Old steam locomotive 18 puffed and belched out smoke while it prepared for the trip through the mountains of the Comstock Lode. As the crowd gathered to board the train, shots rang out. Startled passengers saw a marshal fire his gun at a cowboy carrying a bag full of silver. The thief collapsed in a conveniently placed chair, while the marshal reclaimed the bag of Comstock silver. It was just a bit of entertainment for the passengers at the Carson City depot of the Virginia & Truckee Railroad.
The Virginia & Truckee Railroad does not go to Virginia or Truckee but it does link Carson City to Virginia City in Nevada, and what an exciting train ride it is.
The railroad was started in 1869 and served about 200 mines over the next 80 years, bringing in supplies to keep the mines going, and carrying out gold and silver ore to be processed. The line shut down in 1950, but was revived for tourists nearly 60 years later. The Nevada Commission for the Reconstruction of the V&T Railway held a “silver spike” ceremony in January 2006 in Carson City, and ran its first train again in August of 2009. From May to October, it takes riders on a 20-mile trip through mining country.
As the train rolls along, the conductor explains what you are seeing, and tells stories of the mining era and its villains and heroes. You learn that the name given to the Comstock Lode started out as a joke about Henry Comstock, who was apparently a bumbling, stupid man, but a good liar. Anytime a miner struck gold or silver, he’d insist they were on his grazing land but agree to a partnership, then race to file a claim. He wasn’t bright enough to keep his mouth shut, and his braggadocio did in his claims to riches. He sold his “claims” to set up a store, and failed at shopkeeping, despite the great demand for goods. He died poor, but the richest mines ever found on the continent still bear his name.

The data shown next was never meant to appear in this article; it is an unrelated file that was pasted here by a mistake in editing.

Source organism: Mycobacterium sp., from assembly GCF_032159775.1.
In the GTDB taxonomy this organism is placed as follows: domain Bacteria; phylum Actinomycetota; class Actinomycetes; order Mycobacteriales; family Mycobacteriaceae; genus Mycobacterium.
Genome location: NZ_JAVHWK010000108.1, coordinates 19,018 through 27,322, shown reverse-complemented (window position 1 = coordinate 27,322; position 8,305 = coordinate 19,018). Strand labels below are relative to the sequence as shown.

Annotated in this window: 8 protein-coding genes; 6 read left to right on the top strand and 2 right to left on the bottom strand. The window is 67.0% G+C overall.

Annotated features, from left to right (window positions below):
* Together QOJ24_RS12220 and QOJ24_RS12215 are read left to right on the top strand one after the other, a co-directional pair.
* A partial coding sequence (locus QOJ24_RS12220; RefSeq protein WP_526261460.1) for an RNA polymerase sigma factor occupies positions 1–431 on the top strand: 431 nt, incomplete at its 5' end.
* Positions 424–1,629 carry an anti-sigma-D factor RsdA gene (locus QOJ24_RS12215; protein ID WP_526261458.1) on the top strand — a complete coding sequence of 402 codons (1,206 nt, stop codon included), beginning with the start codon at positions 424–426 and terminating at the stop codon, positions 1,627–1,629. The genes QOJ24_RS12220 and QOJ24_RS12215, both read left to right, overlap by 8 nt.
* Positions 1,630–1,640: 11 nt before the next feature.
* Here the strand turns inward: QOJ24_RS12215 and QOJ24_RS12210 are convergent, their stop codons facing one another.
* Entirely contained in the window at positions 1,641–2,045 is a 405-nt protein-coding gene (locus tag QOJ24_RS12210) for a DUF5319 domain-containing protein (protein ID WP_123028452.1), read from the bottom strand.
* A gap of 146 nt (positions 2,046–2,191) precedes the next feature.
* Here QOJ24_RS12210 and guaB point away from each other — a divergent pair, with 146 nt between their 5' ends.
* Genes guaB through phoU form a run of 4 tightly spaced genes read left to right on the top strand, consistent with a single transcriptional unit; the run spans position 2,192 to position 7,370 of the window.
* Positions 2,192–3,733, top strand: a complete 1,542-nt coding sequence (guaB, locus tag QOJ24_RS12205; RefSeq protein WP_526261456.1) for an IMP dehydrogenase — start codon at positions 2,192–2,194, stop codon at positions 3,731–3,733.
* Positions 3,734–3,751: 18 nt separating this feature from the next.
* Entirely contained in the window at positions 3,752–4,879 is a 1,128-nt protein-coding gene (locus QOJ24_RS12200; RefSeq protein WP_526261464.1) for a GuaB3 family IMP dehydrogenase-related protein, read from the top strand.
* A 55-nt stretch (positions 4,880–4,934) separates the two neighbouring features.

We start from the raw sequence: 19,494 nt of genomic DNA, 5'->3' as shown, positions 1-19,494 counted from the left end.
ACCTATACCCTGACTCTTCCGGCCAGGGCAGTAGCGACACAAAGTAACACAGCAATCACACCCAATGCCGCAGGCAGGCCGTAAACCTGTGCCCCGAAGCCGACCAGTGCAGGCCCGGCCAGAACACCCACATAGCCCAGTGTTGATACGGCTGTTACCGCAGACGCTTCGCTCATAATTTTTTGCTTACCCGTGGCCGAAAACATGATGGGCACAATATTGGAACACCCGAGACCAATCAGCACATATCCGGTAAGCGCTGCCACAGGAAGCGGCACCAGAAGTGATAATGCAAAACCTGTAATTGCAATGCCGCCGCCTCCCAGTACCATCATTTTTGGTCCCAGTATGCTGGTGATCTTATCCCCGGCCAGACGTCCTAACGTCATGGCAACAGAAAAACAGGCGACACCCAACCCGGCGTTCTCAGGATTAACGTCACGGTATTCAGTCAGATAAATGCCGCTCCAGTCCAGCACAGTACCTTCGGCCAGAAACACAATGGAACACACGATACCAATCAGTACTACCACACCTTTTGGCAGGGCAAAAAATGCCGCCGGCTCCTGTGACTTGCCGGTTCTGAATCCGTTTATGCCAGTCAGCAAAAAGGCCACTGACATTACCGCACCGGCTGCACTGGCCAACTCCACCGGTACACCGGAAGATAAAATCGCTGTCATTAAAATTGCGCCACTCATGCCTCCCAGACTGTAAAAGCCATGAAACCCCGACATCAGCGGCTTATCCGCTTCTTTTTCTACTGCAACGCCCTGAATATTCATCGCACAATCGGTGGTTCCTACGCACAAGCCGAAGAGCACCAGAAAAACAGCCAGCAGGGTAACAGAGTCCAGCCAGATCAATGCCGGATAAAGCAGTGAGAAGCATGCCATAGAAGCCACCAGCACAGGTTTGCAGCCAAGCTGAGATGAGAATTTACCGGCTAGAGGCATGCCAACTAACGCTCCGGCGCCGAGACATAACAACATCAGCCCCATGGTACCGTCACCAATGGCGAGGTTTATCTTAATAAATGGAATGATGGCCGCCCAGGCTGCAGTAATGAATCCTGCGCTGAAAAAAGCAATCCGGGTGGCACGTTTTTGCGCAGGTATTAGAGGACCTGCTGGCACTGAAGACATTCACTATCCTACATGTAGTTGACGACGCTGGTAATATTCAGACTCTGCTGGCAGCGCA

Ruins and Horses
The train ride takes about an hour and a half. There are ruins peppering the landscape, including those of a cyanide plant that was the largest concrete structure anywhere until the Hoover Dam was built. One learns that cyanide is not just used to make suicide pills for spies, but was a critical part of the ore extraction process. The remains of a town are nearby and one can only shudder at the thought of raising children next to a cyanide plant.
One of the delights of the trip is spotting herds of wild mustangs that roam the area. The horses make their way from Virginia City over the sagebrush to the watering holes, and then go back to Virginia City at dusk where, it is said, they delight in the green grass of the area’s golf courses. Sometimes if the horses are close, the train will stop for a few moments so passengers can get good photos.
The cars, which carry 72 people each, are comfortable without being luxurious. The Pullman cars date back to 1914, as does the steam engine. The engine and cars are celebrities, having appeared in movies such as Water For Elephants. There is no air conditioning, but the altitude and breezes keep it comfortable with the windows open, at least until you go through one of the tunnels on the way. For a few seconds, steam and the smell of a locomotive permeate the cars through open windows as the train passes through the unlit tunnels. No one seems to mind.
The ride is so entertaining that it is over before you are ready to disembark. Fortunately, you have arrived at Virginia City, a most appropriate destination for a mining train.
Virginia City has needed no reconstruction. It has remained a vital, lived-in, busy western town even though the year-round resident population has shrunk since mining days from 15,000 to 1,000. Tourists, up to 400,000 a year, make up the difference.
The wooden sidewalks have been maintained, and the old false-front western buildings have been lovingly cared for. This town may be full of tourists, but it is real, not a theme park.
The Bucket of Blood Saloon has remained in continuous operation except for a short rebuilding period after the Great Fire of 1875. It got its colorful name because it was so rowdy that in the morning when its floors were mopped, the bucket of water became bloody from the fights the night before. At the Washoe Club, another Old West thirst parlor, there were so many tough old prospectors becoming millionaires they formed an “exclusive” Millionaires Club upstairs. There are reportedly still bullet holes in the ceilings from arguments over poker games.